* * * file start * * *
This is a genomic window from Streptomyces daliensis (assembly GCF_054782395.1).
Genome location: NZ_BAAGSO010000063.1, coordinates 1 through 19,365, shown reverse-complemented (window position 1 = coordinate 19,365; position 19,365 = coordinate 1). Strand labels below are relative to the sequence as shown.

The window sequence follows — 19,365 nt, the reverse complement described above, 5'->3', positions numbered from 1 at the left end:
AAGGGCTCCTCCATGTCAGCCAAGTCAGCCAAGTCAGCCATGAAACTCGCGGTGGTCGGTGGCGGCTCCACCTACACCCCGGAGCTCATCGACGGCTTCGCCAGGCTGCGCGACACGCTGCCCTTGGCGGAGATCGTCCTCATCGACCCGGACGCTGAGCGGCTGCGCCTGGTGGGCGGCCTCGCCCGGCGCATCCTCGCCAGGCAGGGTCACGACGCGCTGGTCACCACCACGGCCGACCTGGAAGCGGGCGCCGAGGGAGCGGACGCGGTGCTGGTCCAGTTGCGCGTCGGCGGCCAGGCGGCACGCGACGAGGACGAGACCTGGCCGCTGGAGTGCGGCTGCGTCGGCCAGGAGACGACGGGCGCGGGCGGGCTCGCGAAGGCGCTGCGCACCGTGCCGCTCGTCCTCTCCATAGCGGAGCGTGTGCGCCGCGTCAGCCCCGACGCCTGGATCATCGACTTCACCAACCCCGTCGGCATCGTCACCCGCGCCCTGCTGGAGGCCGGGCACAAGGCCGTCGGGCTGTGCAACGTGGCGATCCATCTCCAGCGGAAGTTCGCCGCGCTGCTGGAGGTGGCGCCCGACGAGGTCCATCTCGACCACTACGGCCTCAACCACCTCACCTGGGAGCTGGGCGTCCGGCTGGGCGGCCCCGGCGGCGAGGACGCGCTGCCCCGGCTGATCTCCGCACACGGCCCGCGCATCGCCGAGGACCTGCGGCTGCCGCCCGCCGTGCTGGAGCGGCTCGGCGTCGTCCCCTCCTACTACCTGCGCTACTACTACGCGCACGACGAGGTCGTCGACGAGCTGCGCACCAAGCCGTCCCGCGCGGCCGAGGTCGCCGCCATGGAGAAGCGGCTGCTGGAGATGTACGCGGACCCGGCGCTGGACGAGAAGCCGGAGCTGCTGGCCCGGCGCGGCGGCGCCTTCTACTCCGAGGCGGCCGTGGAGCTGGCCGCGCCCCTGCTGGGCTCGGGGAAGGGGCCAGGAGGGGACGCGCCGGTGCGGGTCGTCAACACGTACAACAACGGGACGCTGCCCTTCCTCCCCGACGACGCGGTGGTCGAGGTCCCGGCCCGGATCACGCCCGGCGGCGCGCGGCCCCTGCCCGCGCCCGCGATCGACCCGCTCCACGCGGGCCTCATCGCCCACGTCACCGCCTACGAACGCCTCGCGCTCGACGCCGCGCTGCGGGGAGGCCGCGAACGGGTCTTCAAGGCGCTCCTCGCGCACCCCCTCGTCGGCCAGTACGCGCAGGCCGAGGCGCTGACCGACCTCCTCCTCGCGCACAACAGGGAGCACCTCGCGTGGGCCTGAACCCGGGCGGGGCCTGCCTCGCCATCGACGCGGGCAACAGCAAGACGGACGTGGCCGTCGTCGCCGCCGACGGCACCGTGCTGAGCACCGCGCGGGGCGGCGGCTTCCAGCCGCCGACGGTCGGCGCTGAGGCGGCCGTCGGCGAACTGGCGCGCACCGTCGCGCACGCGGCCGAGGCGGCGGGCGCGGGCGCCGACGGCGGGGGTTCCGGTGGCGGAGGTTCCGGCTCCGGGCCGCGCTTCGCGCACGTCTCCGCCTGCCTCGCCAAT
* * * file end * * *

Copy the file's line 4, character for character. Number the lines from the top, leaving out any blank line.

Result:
AAGGGCTCCTCCATGTCAGCCAAGTCAGCCAAGTCAGCCATGAAACTCGCGGTGGTCGGTGGCGGCTCCACCTACACCCCGGAGCTCATCGACGGCTTCGCCAGGCTGCGCGACACGCTGCCCTTGGCGGAGATCGTCCTCATCGACCCGGACGCTGAGCGGCTGCGCCTGGTGGGCGGCCTCGCCCGGCGCATCCTCGCCAGGCAGGGTCACGACGCGCTGGTCACCACCACGGCCGACCTGGAAGCGGGCGCCGAGGGAGCGGACGCGGTGCTGGTCCAGTTGCGCGTCGGCGGCCAGGCGGCACGCGACGAGGACGAGACCTGGCCGCTGGAGTGCGGCTGCGTCGGCCAGGAGACGACGGGCGCGGGCGGGCTCGCGAAGGCGCTGCGCACCGTGCCGCTCGTCCTCTCCATAGCGGAGCGTGTGCGCCGCGTCAGCCCCGACGCCTGGATCATCGACTTCACCAACCCCGTCGGCATCGTCACCCGCGCCCTGCTGGAGGCCGGGCACAAGGCCGTCGGGCTGTGCAACGTGGCGATCCATCTCCAGCGGAAGTTCGCCGCGCTGCTGGAGGTGGCGCCCGACGAGGTCCATCTCGACCACTACGGCCTCAACCACCTCACCTGGGAGCTGGGCGTCCGGCTGGGCGGCCCCGGCGGCGAGGACGCGCTGCCCCGGCTGATCTCCGCACACGGCCCGCGCATCGCCGAGGACCTGCGGCTGCCGCCCGCCGTGCTGGAGCGGCTCGGCGTCGTCCCCTCCTACTACCTGCGCTACTACTACGCGCACGACGAGGTCGTCGACGAGCTGCGCACCAAGCCGTCCCGCGCGGCCGAGGTCGCCGCCATGGAGAAGCGGCTGCTGGAGATGTACGCGGACCCGGCGCTGGACGAGAAGCCGGAGCTGCTGGCCCGGCGCGGCGGCGCCTTCTACTCCGAGGCGGCCGTGGAGCTGGCCGCGCCCCTGCTGGGCTCGGGGAAGGGGCCAGGAGGGGACGCGCCGGTGCGGGTCGTCAACACGTACAACAACGGGACGCTGCCCTTCCTCCCCGACGACGCGGTGGTCGAGGTCCCGGCCCGGATCACGCCCGGCGGCGCGCGGCCCCTGCCCGCGCCCGCGATCGACCCGCTCCACGCGGGCCTCATCGCCCACGTCACCGCCTACGAACGCCTCGCGCTCGACGCCGCGCTGCGGGGAGGCCGCGAACGGGTCTTCAAGGCGCTCCTCGCGCACCCCCTCGTCGGCCAGTACGCGCAGGCCGAGGCGCTGACCGACCTCCTCCTCGCGCACAACAGGGAGCACCTCGCGTGGGCCTGAACCCGGGCGGGGCCTGCCTCGCCATCGACGCGGGCAACAGCAAGACGGACGTGGCCGTCGTCGCCGCCGACGGCACCGTGCTGAGCACCGCGCGGGGCGGCGGCTTCCAGCCGCCGACGGTCGGCGCTGAGGCGGCCGTCGGCGAACTGGCGCGCACCGTCGCGCACGCGGCCGAGGCGGCGGGCGCGGGCGCCGACGGCGGGGGTTCCGGTGGCGGAGGTTCCGGCTCCGGGCCGCGCTTCGCGCACGTCTCCGCCTGCCTCGCCAAT